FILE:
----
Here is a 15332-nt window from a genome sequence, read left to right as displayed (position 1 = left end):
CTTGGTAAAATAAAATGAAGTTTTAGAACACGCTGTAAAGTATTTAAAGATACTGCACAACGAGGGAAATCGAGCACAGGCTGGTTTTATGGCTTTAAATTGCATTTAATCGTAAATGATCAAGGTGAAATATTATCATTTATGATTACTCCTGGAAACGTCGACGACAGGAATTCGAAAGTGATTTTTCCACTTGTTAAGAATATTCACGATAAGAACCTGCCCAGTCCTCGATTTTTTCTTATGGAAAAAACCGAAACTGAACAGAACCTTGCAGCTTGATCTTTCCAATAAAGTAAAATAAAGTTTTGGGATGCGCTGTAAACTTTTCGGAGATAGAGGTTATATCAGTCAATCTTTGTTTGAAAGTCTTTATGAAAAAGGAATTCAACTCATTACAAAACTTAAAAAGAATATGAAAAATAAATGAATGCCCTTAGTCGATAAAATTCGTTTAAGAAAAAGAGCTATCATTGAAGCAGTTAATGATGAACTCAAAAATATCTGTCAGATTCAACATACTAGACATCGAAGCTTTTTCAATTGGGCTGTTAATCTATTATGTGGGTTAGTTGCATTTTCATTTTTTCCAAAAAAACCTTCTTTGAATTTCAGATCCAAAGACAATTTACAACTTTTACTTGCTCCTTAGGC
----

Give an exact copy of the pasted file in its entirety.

Here is a 15332-nt window from a genome sequence, read left to right as displayed (position 1 = left end):
CTTGGTAAAATAAAATGAAGTTTTAGAACACGCTGTAAAGTATTTAAAGATACTGCACAACGAGGGAAATCGAGCACAGGCTGGTTTTATGGCTTTAAATTGCATTTAATCGTAAATGATCAAGGTGAAATATTATCATTTATGATTACTCCTGGAAACGTCGACGACAGGAATTCGAAAGTGATTTTTCCACTTGTTAAGAATATTCACGATAAGAACCTGCCCAGTCCTCGATTTTTTCTTATGGAAAAAACCGAAACTGAACAGAACCTTGCAGCTTGATCTTTCCAATAAAGTAAAATAAAGTTTTGGGATGCGCTGTAAACTTTTCGGAGATAGAGGTTATATCAGTCAATCTTTGTTTGAAAGTCTTTATGAAAAAGGAATTCAACTCATTACAAAACTTAAAAAGAATATGAAAAATAAATGAATGCCCTTAGTCGATAAAATTCGTTTAAGAAAAAGAGCTATCATTGAAGCAGTTAATGATGAACTCAAAAATATCTGTCAGATTCAACATACTAGACATCGAAGCTTTTTCAATTGGGCTGTTAATCTATTATGTGGGTTAGTTGCATTTTCATTTTTTCCAAAAAAACCTTCTTTGAATTTCAGATCCAAAGACAATTTACAACTTTTACTTGCTCCTTAGGC